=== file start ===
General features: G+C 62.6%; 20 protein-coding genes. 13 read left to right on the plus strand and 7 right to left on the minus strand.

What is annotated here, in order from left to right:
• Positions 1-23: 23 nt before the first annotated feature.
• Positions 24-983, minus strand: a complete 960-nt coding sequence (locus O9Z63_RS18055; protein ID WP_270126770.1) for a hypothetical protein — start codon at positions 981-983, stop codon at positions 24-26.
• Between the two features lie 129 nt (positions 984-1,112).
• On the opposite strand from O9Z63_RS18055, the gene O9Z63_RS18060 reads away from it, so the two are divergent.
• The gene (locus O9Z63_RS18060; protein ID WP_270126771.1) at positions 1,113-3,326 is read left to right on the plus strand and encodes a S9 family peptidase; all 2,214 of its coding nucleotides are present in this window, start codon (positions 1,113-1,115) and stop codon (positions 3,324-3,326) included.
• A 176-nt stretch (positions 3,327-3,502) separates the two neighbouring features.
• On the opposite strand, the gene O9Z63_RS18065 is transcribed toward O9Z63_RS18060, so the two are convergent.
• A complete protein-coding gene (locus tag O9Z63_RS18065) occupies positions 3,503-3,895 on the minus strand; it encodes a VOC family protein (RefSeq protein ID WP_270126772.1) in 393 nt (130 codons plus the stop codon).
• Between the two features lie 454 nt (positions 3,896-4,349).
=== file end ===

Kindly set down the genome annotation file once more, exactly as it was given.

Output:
General features: G+C 62.6%; 20 protein-coding genes. 13 read left to right on the plus strand and 7 right to left on the minus strand.

What is annotated here, in order from left to right:
• Positions 1-23: 23 nt before the first annotated feature.
• Positions 24-983, minus strand: a complete 960-nt coding sequence (locus O9Z63_RS18055; protein ID WP_270126770.1) for a hypothetical protein — start codon at positions 981-983, stop codon at positions 24-26.
• Between the two features lie 129 nt (positions 984-1,112).
• On the opposite strand from O9Z63_RS18055, the gene O9Z63_RS18060 reads away from it, so the two are divergent.
• The gene (locus O9Z63_RS18060; protein ID WP_270126771.1) at positions 1,113-3,326 is read left to right on the plus strand and encodes a S9 family peptidase; all 2,214 of its coding nucleotides are present in this window, start codon (positions 1,113-1,115) and stop codon (positions 3,324-3,326) included.
• A 176-nt stretch (positions 3,327-3,502) separates the two neighbouring features.
• On the opposite strand, the gene O9Z63_RS18065 is transcribed toward O9Z63_RS18060, so the two are convergent.
• A complete protein-coding gene (locus tag O9Z63_RS18065) occupies positions 3,503-3,895 on the minus strand; it encodes a VOC family protein (RefSeq protein ID WP_270126772.1) in 393 nt (130 codons plus the stop codon).
• Between the two features lie 454 nt (positions 3,896-4,349).